House debates

Tuesday, 15 October 2019

Motions

Climate Change

4:54 pm

Photo of Mark ButlerMark Butler (Hindmarsh, Australian Labor Party, Shadow Minister for Climate Change and Energy) Share this | Hansard source

The Labor Party will support this suspension motion. As members of the House may well know, I lodged, seconded by the member for Shortland, a similar motion seeking to have the parliament declare a climate emergency this afternoon. Although our motions are different in some respects, the broad thrust of the motion being proposed by the member for Melbourne and seconded by the member for Clark is of a similar type to the motion that's been proposed by the Labor Party today.

As I think members also know, because they will be receiving advice from their own constituents, there are at the moment almost 350,000 Australians who have signed a petition asking this parliament to follow the lead of parliaments in the UK, Canada and several other nations besides, not to mention all of the city councils and local government areas in Australia and beyond who have declared a climate emergency, because over the past 12 months in particular we have received piece after piece of urgent advice from the world's scientists, from the world's health professionals and from the world's leading economic regulators that things are getting very dire indeed around the climate. The IPCC has issued three reports in the last 12 or 18 months, each of them more urgent than the first, saying that the window is closing on our generation's ability to meet our responsibility to our children, our grandchildren and generations beyond to discharge the commitments set out in the Paris agreement to ensure that global warming is kept well below two degrees and to pursue efforts around 1.5 degrees. The advice from the scientists on the IPCC could not be clearer. In recent days, we've again seen the Bank of England governor, who chaired the Financial Stability Board, reiterate his advice and the advice of that board. The leading 20 economies in the world indicate that this is a leading risk to the stability of the global financial system, echoing advice from the RBA, APRA, ASIC and other economic regulators here in Australia. We've seen very recently the AMA reflect advice of their equivalents overseas that climate change poses a health emergency, reflecting also the advice of the World Health Organization that climate change is the defining health challenge of the 21st century. All of that advice is framed around the commitments in the Paris agreement.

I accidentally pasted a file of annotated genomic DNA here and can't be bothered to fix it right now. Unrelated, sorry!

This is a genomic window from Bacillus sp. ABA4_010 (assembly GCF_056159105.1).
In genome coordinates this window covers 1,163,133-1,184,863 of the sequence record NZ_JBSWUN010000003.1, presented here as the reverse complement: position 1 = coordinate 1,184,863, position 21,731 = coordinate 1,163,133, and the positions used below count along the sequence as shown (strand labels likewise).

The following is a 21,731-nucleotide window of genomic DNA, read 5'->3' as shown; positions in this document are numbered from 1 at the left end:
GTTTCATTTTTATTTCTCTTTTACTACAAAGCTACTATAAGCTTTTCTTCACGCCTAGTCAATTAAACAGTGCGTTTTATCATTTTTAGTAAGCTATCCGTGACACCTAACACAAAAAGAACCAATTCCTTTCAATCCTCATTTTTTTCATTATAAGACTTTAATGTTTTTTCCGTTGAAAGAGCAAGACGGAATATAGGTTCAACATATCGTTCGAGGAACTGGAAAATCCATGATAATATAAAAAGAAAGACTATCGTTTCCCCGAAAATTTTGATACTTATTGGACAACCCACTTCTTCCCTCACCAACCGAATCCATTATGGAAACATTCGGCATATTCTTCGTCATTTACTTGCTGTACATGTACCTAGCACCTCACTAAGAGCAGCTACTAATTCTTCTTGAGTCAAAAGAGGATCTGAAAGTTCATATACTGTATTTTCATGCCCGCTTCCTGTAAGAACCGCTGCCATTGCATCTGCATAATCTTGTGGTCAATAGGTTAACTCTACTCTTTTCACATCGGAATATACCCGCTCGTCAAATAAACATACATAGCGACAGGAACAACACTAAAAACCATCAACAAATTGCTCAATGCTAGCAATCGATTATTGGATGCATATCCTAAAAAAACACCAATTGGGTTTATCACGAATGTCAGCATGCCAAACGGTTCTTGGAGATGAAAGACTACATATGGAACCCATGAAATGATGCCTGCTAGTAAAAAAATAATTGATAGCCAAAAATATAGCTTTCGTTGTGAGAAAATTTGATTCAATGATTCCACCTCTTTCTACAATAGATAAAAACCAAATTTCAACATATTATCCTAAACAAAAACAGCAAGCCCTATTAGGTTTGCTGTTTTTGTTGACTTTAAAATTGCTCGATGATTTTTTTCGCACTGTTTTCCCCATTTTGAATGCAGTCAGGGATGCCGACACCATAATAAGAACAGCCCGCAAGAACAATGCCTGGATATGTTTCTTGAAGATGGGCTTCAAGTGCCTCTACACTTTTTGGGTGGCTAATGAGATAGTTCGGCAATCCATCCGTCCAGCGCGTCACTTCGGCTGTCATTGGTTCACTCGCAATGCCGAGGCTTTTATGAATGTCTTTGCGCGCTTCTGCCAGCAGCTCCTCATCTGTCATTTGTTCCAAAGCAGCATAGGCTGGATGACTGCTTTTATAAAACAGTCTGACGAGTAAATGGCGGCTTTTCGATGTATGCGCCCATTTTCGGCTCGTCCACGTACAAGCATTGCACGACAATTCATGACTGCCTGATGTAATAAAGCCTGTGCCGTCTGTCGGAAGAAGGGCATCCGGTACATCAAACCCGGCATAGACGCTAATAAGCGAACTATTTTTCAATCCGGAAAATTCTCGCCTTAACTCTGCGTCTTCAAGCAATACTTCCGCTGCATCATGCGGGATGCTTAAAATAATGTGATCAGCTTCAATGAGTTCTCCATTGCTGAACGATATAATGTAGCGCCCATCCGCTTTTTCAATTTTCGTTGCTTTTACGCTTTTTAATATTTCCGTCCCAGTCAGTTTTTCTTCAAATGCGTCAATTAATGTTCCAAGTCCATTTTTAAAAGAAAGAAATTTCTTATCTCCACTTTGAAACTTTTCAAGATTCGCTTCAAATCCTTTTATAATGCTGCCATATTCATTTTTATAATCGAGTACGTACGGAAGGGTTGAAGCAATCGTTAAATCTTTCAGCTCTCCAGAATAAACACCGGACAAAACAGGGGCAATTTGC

What we should all understand is that we are currently on track to exceed three degrees of global warming, which would be utterly catastrophic not just for Australia but for all nations around the world, and the window is closing on our generation's unique ability to meet our responsibility to future generations. As former US President Barack Obama said, this generation is the first to feel the impacts of climate change and the last with a serious ability to do something about it. That is why parliaments in the UK, Canada and several other nations have already recognised climate change as an emergency, and that is why this parliament should do the same thing.

The motion moved by the member for Melbourne and the motion lodged by me on behalf of the Labor Party are in relatively uncontroversial terms. They don't seek to make political points about the performance or otherwise of this government in this policy area. We can have a heated debate about what we should be doing and how we should be doing it, but that should be for another day. Today we should try to unite as a parliament about why we should be doing something about climate change and why it is so urgent that this generation, which has a unique place in response to this defining challenge of the 21st century, respond to the advice from economists, from scientists and from health professionals that this is an emergency. That's why standing orders should be suspended to allow this parliament to have this debate.

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